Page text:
Share via:

Teaching Good Credit Card Habits

Lisa / 20 Feb 2013 / Personal Finance

I can still remember the day my parents gave me my very first credit card. I was still in High School, and they made me a user on their credit card. Since I had a part-time job I earned money every week, and they told me that I was free to use the credit card as much as I wanted, as long as I paid off my portion of the charges by month-end when they were due. My parents never were, and still aren’t the type to carry credit card debt; any purchases put on the card are paid off as soon as they receive the bill.

Looking back, this was a huge amount of freedom which they gave me, but it also helped to teach me a lesson in very practical terms. They showed me that they trusted me enough to be a responsible young adult, and I, of course, wanted to prove to them that I was one. Every time I used the credit card I wrote it down in my journal, and at the end of the month, I gave them the cash to pay off my purchases. It was a win-win for both of us and I learned very quickly the concept of “don’t’ spend money you don’t have.” Though I was still young, I envisioned replicating this same scenario with my own children someday.

Then I got to college, and THAT was a different story.

My part-time job went away and I no longer had discretionary income coming in weekly. My parents sent me money to cover living expenses and the sort, but that was to buy food, books and other items that college students needed. It certainly wasn’t enough to keep shopping or going out, and there were things I wanted. Not that I needed, but wanted. At first, I used my credit card for small things, like dinner out or some new clothes. Somehow I scrambled and managed to make the payment at the end of the month. But then it started getting bigger and bigger until one month I ended up spending a few hundred dollars on cosmetics at the department store, and when the bill came due, I couldn’t pay it.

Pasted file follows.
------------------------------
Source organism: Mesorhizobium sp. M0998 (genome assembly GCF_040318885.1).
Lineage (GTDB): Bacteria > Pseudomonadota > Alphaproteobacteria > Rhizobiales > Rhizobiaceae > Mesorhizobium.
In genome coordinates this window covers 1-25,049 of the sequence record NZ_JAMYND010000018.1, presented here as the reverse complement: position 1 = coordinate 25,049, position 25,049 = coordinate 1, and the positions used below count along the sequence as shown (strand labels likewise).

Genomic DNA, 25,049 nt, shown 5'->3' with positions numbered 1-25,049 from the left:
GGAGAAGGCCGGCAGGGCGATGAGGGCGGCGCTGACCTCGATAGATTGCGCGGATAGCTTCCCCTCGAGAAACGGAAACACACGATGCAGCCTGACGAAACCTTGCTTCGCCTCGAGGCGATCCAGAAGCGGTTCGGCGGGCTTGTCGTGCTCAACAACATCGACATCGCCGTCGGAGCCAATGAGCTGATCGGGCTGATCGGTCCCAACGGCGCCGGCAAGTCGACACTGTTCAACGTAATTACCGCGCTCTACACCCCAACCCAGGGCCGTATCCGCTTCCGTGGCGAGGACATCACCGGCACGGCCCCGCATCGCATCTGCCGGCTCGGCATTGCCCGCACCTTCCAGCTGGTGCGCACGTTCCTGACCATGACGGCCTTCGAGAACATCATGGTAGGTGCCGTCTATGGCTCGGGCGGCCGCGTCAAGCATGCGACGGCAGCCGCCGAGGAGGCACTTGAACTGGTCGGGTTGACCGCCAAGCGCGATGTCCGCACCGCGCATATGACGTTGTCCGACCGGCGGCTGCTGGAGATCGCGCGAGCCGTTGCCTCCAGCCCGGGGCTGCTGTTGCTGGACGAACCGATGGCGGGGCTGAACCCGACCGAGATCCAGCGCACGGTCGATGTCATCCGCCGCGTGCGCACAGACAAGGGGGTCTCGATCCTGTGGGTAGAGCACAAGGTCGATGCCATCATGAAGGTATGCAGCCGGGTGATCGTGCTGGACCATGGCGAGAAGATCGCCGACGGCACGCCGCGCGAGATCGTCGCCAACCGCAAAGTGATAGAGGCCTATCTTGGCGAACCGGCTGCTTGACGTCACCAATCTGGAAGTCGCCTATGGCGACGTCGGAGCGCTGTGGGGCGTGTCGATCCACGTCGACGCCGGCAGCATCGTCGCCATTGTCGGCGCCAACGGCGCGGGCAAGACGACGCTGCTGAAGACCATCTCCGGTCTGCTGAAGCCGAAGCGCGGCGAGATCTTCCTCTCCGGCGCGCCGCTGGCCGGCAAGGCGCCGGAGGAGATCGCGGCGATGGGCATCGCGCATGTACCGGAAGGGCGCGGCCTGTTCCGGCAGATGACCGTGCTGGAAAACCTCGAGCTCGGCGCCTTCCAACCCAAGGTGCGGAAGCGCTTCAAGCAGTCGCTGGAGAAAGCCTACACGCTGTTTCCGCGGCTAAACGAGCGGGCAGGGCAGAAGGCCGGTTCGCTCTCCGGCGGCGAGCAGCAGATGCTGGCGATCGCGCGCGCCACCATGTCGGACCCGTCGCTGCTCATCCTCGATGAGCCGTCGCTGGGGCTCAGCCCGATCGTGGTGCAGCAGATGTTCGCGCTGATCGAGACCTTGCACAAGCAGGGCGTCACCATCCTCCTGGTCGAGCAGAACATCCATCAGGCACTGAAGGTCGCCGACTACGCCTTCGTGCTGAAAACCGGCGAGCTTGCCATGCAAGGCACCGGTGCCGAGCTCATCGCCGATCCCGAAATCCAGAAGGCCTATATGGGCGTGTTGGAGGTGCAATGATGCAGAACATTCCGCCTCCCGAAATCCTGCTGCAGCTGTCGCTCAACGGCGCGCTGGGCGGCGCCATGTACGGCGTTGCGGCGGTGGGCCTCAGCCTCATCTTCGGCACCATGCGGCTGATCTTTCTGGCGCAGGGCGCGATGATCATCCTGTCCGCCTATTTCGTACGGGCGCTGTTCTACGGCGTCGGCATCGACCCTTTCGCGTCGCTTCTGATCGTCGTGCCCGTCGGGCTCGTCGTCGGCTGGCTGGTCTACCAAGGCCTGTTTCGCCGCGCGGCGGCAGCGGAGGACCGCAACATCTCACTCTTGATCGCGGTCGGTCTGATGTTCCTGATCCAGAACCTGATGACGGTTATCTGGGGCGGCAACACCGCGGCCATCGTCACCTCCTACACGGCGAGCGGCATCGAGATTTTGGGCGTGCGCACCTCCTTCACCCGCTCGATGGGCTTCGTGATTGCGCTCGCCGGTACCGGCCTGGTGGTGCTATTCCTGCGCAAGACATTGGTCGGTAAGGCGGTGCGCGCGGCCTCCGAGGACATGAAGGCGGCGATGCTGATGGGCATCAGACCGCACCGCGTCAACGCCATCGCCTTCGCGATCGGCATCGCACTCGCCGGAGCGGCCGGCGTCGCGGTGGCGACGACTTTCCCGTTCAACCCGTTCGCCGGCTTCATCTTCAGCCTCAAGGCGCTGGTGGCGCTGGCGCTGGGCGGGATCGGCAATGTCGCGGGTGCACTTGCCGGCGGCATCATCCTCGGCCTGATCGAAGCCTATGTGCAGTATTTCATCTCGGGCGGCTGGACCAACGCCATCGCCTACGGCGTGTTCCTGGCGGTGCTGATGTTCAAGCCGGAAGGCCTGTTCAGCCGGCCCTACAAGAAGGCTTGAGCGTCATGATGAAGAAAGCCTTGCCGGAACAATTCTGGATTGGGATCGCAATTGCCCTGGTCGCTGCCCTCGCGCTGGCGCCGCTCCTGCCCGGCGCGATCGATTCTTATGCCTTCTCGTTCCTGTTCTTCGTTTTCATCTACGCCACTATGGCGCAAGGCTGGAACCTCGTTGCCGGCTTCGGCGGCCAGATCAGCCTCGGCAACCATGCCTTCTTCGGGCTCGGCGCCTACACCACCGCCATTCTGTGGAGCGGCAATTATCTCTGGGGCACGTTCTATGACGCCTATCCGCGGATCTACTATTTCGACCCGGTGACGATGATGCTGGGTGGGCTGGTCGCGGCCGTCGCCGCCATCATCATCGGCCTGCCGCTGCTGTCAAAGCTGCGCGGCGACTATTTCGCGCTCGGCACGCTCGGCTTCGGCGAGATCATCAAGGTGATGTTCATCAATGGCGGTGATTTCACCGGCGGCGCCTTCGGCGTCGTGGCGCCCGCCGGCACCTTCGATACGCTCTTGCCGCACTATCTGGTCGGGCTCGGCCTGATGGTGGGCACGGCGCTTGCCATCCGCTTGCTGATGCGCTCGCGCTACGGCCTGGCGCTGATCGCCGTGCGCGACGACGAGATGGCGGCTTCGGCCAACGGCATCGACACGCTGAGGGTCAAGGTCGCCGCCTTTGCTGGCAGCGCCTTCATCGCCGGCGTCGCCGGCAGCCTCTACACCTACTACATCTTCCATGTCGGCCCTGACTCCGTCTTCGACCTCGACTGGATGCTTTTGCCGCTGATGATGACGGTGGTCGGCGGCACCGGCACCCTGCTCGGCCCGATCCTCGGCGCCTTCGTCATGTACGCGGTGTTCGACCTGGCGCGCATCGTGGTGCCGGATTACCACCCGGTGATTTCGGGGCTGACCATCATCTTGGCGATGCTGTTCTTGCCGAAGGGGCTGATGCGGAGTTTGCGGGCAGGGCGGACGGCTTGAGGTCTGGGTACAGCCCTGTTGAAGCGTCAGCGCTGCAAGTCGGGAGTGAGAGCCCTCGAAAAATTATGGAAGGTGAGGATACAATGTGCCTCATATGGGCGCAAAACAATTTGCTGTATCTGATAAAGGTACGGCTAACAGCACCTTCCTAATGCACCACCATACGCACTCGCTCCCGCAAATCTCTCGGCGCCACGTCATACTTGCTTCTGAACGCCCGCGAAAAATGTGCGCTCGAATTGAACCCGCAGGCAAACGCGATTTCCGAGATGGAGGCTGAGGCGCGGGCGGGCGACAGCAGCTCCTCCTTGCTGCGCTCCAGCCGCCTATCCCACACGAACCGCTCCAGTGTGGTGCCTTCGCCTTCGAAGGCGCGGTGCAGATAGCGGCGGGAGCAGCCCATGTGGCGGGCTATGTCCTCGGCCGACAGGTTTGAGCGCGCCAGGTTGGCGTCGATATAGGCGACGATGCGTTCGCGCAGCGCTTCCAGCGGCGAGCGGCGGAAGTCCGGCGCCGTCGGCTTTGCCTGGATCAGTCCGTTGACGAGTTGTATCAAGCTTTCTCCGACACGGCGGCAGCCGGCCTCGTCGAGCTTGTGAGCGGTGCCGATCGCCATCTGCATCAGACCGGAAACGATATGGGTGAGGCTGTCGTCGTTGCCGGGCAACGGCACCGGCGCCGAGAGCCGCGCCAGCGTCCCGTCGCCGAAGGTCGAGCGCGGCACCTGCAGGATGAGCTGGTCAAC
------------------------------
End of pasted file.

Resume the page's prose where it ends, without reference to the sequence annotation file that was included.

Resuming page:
My dad could have just paid it off or asked me to pay it in installments, but I don’t know if that would have had a great impact. Instead, he made me gather up everything that I bought, marched me (and the items) back to the store and told the clerk that I purchased them without having the means to pay for it and that they needed to be returned. I was mortified and horribly embarrassed, but it was the last time I used their credit card for a frivolous purchase.

Now that I am a parent, I plan to do the same with my son. I know that credit card companies actively pursue college kids on campus, but I plan to make him an authorized purchaser on my credit card long before then. I want him to understand cause and effect, how to responsibly use credit and be able to live by the motto – “Don’t Spend Money You Don’t Have!” Then, when he chooses to establish his own credit, I will have hopefully instilled good habits!

In the Media

© 2018 Ubiquity Retirement + Savings / Privacy Policy
1160 Battery Street, Suite 350, San Francisco, CA 94111 / Support: 855.401.4357

© 2018 Ubiquity Retirement + Savings / Privacy Policy
1160 Battery Street, Suite 350, San Francisco, CA 94111 / Support: 855.401.4357